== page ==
Fear in Gaza by Mohammed Omer

Attacks over the last few days by Israel have killed around 100 Palestinians in the Gaza Strip, including a number of young boys who were playing soccer when the tank’s shell landed. As the violence continues, 22-year-old journalist and photographer, Mohammed Omer, writes from the centre of the maelstrom.


I had a long day, an awful day, taking photos and writing from on the ground in Gaza City and northern Gaza.

I met with two children who survived Wednesday’s Jabalyia soccer bombing: the other 4 kids were, as you likely know, killed. One of the children I saw had no flesh on their legs, had burns all over their bodies from the tank’s shelling. This was one of the scariest things I have seen yet, and I have seen a lot more than that. Only today, 35 killed, still going on and 180 injured, many were women and child. Hospitals appeal for blood donation and fuel for ambulances.

I asked one boy to give me details of what happened that Thursday afternoon. The 9 year old boy cried while he told that he’d seen the decapitated head of his cousin strewn far from his body, arms and legs, far away from where they were all playing soccer. His mother added that there wasn’t any electricity when her son was admitted to the hospital.

He was crying as he told the story, his tears hurting him even more than his psychological pain, as he has burns in his eyes. His mother uncovered his wounded leg where I could only see bones without flesh in places. I could not understand how he managed to lay down conscious, but knew it was a consciousness full of pain and anguish. I felt this pain in my own heart and head.

As I talked this child’s mother, she said that she’d had to evacuate her children, as it’s no longer safe to be in that area where the children had been playing. The kids ranged from 6 to 14 years old. The two ones who survived said they had all been playing soccer in front of the door of their house in Jabalyia when the Israeli missile hit them.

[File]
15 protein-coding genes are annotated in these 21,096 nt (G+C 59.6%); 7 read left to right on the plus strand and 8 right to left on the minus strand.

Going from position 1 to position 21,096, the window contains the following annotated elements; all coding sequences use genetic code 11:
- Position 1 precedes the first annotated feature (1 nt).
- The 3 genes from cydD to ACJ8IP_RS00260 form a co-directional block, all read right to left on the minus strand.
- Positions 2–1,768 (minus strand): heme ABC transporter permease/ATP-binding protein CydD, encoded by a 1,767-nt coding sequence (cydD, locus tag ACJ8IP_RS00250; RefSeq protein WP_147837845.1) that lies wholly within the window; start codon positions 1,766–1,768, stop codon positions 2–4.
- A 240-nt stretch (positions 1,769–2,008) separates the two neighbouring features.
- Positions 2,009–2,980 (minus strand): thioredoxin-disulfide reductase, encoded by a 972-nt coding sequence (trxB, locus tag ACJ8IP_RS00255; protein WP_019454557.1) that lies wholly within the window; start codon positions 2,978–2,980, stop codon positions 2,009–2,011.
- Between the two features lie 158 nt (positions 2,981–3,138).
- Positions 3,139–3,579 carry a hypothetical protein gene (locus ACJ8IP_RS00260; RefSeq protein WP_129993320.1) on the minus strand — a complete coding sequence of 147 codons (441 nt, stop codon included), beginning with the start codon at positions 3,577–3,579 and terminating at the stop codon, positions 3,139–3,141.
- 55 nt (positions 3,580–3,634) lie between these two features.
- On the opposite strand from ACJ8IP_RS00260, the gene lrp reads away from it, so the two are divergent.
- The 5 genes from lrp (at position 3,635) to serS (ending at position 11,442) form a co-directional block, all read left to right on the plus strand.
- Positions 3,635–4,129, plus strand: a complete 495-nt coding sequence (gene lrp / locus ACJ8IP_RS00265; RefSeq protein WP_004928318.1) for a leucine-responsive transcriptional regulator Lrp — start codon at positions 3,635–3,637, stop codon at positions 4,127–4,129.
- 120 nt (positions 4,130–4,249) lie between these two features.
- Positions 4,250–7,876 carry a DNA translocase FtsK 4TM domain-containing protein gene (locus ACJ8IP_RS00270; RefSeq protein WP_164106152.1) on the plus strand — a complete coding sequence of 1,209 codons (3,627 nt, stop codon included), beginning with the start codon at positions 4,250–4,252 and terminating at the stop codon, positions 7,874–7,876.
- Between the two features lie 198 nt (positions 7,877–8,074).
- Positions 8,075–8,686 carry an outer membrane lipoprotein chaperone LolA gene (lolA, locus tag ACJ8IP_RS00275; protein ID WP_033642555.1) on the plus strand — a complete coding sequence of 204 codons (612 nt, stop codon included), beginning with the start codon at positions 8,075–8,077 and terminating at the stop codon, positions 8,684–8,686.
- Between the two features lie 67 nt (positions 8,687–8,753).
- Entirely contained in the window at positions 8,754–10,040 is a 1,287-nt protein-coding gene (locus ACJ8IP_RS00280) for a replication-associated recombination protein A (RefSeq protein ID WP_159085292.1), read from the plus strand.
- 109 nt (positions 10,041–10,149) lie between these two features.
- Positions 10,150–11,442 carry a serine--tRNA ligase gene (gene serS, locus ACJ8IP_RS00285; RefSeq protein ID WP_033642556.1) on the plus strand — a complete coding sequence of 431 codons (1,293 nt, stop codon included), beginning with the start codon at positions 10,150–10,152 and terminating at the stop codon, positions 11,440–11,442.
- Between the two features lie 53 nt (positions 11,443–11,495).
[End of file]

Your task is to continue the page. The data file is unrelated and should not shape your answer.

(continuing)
I finally came back home some hours ago, after waiting a long time to find transportation. But, eventually managing to make it back to Rafah, I collapsed for a nap for an hour. My sleep was disrupted: I awoke scared by the bombing of F-16s (I learned later on). I ran from my bed through our dark house, and seeing no one from my family inside, I ran without shoes into the street. People were out in the street, young men running. I didn’t understand, didn’t know what I was doing other than that I was running but didn’t know to where. Most people’s windows were down, shutters closed, as it is freezing cold at moment.

I was glad not to be injured by shattered glass and debris on the streets. I made it back home to write this on my laptop. But I’ve decided going back to sleep is not a good idea, no matter how exhausted I am. If I have to die (not my wish), I want to be awake, so I know I’m dying, and by whom. Not asleep.

Mohammed OmerMohammed Omer

Born and raised in the Rafah refugee camp, in the Gaza Strip, Mohammed Omer is still in his early 20’s, but has built up an impressive resume as a translator, journalist, photographer and program coordinator.

He was awarded, “Best Youth Voice from New America Media 2006”

About Father Dave

Preacher, Pugilist, Activist, Father of four
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